Lauric acid is a building block of proteins or an amino acid. Made up of a chain of 12 carbon atoms, the nutrient is abundant in coconut oil, palm kernel oil and laurel oil. The substance is also found in plants in the lauraceae or laurel genus and in small amounts in the milk of cows and goats as well as in human breast milk. The discovery of lauric acid is credited to T. Marsson, who published a study on the amino acid in 1849.
As an ingredient in the cosmetics and skin and hair care industries, lauric acid has both proven and experimental uses. Generally, the amino acid is well tolerated when applied to the skin and not likely to cause redness, itching, swelling or other types of irritation. The U.S. Food and Drug Administration lists lauric acid as "Generally Regarded as Safe," and the leading cosmetics safety evaluation panel, the Cosmetic Ingredient Review, has found that lauric acid is not a safety concern when used at the doses common in skin and hair care products.
At room temperature, lauric acid is a white powder. The ingredient has a faint smell that some describe as being similar to bay leaf. In scientific studies, the ingredient may be referred to as dodecanoic acid. Lauric acid is inexpensive to produce industrially and remains potent for long periods of time. This makes it cost-effective for companies to include in their products and reduces the need for the use of preservatives to keep lauric acid from degrading.
The most common and accepted use of lauric acid is in products designed to cleanse the skin and hair, such as facial cleansers, body washes, shower gels and shampoos. When used on its own as an active ingredient, lauric acid helps water mix with oil, making it easier to wash away. Typically, raw lauric acid is used as a cleansing booster in conjunction with other surfactants in products. If lauric acid is mixed with sodium hydroxide or lye, it forms sodium laurate, one of the most common types of bar soaps.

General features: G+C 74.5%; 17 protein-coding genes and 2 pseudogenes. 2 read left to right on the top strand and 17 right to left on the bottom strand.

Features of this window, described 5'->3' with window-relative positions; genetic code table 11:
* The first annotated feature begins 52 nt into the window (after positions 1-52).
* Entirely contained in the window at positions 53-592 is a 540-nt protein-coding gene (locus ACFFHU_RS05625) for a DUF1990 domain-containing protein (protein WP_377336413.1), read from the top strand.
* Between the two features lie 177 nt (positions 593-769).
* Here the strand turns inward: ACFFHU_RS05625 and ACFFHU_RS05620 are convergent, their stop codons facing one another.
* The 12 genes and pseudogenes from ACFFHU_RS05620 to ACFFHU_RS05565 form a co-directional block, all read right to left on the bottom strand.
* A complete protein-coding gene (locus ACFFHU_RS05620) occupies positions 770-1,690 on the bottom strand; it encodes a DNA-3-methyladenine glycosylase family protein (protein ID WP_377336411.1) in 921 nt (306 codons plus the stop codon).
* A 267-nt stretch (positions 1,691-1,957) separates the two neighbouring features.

Lauric acid is sometimes recommended for the treatment of cold sores and fever blisters on the lips and is included in some topical products designed to treat outbreaks of these conditions. Cold sores and fever blisters are caused by viruses, which do not respond to antibiotics. Studies suggest that lauric acid breaks down the oily cellular membranes of viral cells similarly to the way the fatty acid disrupts the shape of oil molecules on the skin or scalp. The breakdown of the viral cells results in their death, allowing cold sores and fever blisters to heal more quickly.
Studies have also found that lauric acid may have the ability to destroy other microbes that have oily components in their cellular makeup. Evidence suggests that lauric acid may make an effective treatment for ringworm, a circular, itchy skin rash caused by an overgrowth of fungus. The fatty acid may also be beneficial for skin rashes on the underarms, groin and feet that are caused by yeast.
A newer potential use for lauric acid involves addressing blemish prone skin. Questions as to whether or not the ingredient could be useful for controlling acne breakouts were first raised by a study completed in 2009, which found that the substance had the potential to destroy a type of bacteria known as P. acnes.
Acne blemishes often arise due to the colonization of P. acnes bacteria in the pores, which leads to infections and inflammation. Doctors sometimes prescribe topical antibiotics for treating acne; however, some people with sensitive skin are unable to use these creams and lotions due to their potential to irritate the skin. In addition, doctors are often hesitant to prescribe antibiotics for prolonged periods of time, as research has found that the extended use of these medications can make them less effective if they are needed to combat serious infections later in life.
If lauric acid truly can eliminate P. acnes, the fatty acid could be a beneficial alternative to topical antibiotics. In March 2010, a researcher at the University of California, San Diego developed a unique method of topically delivering lauric acid by encasing the ingredient in a bubble made of lipids. Called nano-bombs or liposomes, these tiny bubbles have the ability to more fully penetrate the pores for delivering their potentially acne-fighting ingredients.